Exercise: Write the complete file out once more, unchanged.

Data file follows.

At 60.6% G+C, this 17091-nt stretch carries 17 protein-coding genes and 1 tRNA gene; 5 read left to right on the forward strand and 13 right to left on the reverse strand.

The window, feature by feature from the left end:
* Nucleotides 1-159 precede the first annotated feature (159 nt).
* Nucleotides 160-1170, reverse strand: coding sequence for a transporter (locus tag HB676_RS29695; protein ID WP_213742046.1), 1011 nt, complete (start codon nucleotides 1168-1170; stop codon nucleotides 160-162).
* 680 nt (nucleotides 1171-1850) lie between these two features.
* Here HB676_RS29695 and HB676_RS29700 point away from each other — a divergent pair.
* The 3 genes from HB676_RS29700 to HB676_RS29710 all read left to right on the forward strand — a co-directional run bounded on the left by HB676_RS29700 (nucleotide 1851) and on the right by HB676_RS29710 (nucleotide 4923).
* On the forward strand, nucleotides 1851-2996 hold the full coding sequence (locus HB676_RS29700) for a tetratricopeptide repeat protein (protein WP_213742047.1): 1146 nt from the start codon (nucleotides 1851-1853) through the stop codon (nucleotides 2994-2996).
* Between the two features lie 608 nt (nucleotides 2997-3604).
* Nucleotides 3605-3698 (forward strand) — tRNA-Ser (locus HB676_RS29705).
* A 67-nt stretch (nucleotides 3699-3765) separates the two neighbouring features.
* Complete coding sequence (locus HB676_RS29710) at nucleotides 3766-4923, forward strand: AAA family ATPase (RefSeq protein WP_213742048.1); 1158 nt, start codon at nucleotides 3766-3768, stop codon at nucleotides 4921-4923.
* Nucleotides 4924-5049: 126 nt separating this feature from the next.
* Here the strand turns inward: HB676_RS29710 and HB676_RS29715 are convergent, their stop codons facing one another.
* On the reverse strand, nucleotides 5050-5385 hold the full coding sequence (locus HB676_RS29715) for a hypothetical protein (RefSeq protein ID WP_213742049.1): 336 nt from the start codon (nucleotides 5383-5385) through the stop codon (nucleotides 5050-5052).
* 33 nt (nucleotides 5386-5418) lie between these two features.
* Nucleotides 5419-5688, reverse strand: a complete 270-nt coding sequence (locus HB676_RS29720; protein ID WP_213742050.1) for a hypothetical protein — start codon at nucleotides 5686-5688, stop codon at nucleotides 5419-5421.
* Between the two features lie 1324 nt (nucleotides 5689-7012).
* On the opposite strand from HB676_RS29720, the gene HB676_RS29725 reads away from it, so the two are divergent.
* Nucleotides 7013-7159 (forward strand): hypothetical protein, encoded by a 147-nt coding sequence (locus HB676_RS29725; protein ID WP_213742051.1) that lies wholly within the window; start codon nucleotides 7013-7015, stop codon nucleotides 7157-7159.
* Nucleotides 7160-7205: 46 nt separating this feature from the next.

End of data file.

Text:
At 60.6% G+C, this 17091-nt stretch carries 17 protein-coding genes and 1 tRNA gene; 5 read left to right on the forward strand and 13 right to left on the reverse strand.

The window, feature by feature from the left end:
* Nucleotides 1-159 precede the first annotated feature (159 nt).
* Nucleotides 160-1170, reverse strand: coding sequence for a transporter (locus tag HB676_RS29695; protein ID WP_213742046.1), 1011 nt, complete (start codon nucleotides 1168-1170; stop codon nucleotides 160-162).
* 680 nt (nucleotides 1171-1850) lie between these two features.
* Here HB676_RS29695 and HB676_RS29700 point away from each other — a divergent pair.
* The 3 genes from HB676_RS29700 to HB676_RS29710 all read left to right on the forward strand — a co-directional run bounded on the left by HB676_RS29700 (nucleotide 1851) and on the right by HB676_RS29710 (nucleotide 4923).
* On the forward strand, nucleotides 1851-2996 hold the full coding sequence (locus HB676_RS29700) for a tetratricopeptide repeat protein (protein WP_213742047.1): 1146 nt from the start codon (nucleotides 1851-1853) through the stop codon (nucleotides 2994-2996).
* Between the two features lie 608 nt (nucleotides 2997-3604).
* Nucleotides 3605-3698 (forward strand) — tRNA-Ser (locus HB676_RS29705).
* A 67-nt stretch (nucleotides 3699-3765) separates the two neighbouring features.
* Complete coding sequence (locus HB676_RS29710) at nucleotides 3766-4923, forward strand: AAA family ATPase (RefSeq protein WP_213742048.1); 1158 nt, start codon at nucleotides 3766-3768, stop codon at nucleotides 4921-4923.
* Nucleotides 4924-5049: 126 nt separating this feature from the next.
* Here the strand turns inward: HB676_RS29710 and HB676_RS29715 are convergent, their stop codons facing one another.
* On the reverse strand, nucleotides 5050-5385 hold the full coding sequence (locus HB676_RS29715) for a hypothetical protein (RefSeq protein ID WP_213742049.1): 336 nt from the start codon (nucleotides 5383-5385) through the stop codon (nucleotides 5050-5052).
* 33 nt (nucleotides 5386-5418) lie between these two features.
* Nucleotides 5419-5688, reverse strand: a complete 270-nt coding sequence (locus HB676_RS29720; protein ID WP_213742050.1) for a hypothetical protein — start codon at nucleotides 5686-5688, stop codon at nucleotides 5419-5421.
* Between the two features lie 1324 nt (nucleotides 5689-7012).
* On the opposite strand from HB676_RS29720, the gene HB676_RS29725 reads away from it, so the two are divergent.
* Nucleotides 7013-7159 (forward strand): hypothetical protein, encoded by a 147-nt coding sequence (locus HB676_RS29725; protein ID WP_213742051.1) that lies wholly within the window; start codon nucleotides 7013-7015, stop codon nucleotides 7157-7159.
* Nucleotides 7160-7205: 46 nt separating this feature from the next.